There are some major demographic correlators with how people intend to vote, for example age, social grade, and geography, all play extremely important roles but there is no driver more important than education. The longer time spent in education, the more likely you are to vote ‘remain’ (see table of results from the YouGov online/phone experiment below).

So any differences in the education levels between samples would have a major effect on the overall poll lead. And a YouGov investigation has revealed that there are indeed major differences between samples.

In their phone polls in February and March Populus asked about the highest level of education attained by the people in their sample. In February they found 44% with a degree or higher and in March that was 46%. By contrast, since we fixed the problems that we – along with all pollsters – had with GE15, in YouGov online polls that number is less than 30%.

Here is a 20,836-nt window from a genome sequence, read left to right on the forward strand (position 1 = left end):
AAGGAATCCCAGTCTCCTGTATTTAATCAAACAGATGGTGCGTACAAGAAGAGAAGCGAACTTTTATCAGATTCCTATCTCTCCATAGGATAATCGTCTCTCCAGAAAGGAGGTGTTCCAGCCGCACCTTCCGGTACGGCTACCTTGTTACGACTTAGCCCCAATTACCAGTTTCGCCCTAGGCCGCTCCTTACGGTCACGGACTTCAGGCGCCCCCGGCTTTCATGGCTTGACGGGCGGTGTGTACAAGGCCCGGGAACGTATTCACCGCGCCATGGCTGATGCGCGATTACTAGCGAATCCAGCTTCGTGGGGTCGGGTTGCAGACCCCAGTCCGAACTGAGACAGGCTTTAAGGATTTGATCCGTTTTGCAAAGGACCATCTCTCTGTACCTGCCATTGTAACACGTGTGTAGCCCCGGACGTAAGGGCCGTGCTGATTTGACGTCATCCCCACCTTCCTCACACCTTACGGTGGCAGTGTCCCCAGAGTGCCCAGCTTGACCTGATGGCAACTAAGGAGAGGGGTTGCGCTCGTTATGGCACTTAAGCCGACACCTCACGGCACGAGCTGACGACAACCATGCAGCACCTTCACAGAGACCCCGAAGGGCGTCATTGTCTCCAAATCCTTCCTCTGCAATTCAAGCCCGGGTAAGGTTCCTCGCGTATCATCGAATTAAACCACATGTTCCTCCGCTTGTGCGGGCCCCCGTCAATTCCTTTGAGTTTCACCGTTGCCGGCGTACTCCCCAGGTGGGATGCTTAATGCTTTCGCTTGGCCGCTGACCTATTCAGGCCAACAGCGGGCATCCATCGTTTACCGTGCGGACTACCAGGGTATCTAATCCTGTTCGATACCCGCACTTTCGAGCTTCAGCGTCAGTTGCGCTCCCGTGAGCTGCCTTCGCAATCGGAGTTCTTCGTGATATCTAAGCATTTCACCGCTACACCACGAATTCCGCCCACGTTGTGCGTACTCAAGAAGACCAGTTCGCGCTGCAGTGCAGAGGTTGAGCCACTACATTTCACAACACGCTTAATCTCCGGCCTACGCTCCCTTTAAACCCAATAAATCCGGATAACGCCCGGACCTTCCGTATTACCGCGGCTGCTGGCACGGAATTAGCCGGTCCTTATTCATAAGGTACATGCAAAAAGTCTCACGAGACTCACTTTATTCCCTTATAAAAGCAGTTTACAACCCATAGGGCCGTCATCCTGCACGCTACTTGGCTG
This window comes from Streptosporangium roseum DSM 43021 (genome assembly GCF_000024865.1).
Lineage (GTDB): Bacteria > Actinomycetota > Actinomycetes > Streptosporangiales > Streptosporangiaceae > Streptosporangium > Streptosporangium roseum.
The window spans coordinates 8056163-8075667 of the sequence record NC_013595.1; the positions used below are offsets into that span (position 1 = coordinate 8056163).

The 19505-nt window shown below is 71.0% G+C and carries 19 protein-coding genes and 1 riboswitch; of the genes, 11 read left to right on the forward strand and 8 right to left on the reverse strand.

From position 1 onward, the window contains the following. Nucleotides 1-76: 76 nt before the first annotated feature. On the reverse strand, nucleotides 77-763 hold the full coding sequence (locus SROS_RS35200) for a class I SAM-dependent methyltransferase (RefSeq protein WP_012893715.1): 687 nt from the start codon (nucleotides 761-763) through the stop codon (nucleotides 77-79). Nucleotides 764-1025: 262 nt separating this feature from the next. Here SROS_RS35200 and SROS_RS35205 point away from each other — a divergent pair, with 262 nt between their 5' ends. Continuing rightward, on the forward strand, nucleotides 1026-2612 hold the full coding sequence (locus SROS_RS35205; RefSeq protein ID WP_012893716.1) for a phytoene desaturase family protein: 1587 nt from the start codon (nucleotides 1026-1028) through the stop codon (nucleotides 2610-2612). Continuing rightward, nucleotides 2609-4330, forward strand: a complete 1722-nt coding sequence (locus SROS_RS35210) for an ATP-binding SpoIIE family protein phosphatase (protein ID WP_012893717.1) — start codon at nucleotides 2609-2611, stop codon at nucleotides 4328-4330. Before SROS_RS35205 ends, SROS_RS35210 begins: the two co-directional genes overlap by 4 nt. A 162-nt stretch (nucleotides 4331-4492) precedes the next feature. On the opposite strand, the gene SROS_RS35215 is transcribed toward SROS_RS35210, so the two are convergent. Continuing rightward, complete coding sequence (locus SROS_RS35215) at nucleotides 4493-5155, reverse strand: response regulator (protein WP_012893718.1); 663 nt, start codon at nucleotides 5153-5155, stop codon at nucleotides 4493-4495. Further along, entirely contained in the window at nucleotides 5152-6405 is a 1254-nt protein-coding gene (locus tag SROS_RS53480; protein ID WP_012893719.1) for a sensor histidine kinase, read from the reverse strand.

The census and annual population studies give varying estimates of the proportion of people with a degree but it is in a range of 27% to 33% for 16-65yr olds (less for the population as a whole), much closer to the YouGov online figures than the phone ones. So the phone polls had far too many people in the group most likely to vote ‘remain’. Without access to the full Populus data it is impossible to reweight the data to match that breakdown but a simple calculation, adjusting the data to match those proportions suggests that a split of 48%-37% in favour of ‘remain’ in the February poll would become a ‘remain’ lead of just 1 to 4 points, ie the virtual tie that we are seeing in online polls. The March figures are less dramatic, driven by a more even split amongst secondary school leavers (perhaps suggesting that within that group there were too many 18/19yr old leavers and not enough 16/17yr old ones). Nevertheless the Remain lead is cut from 14 points to 7-9 points in this poll. Populus do not split out the groups below degree level but their data on how those with degrees are voting shows a very similar split to the ones we are seeing (59%-26% in March and 55%-30% in February) suggesting it is not views within the groups that differ between methodologies but the proportions of the groups themselves.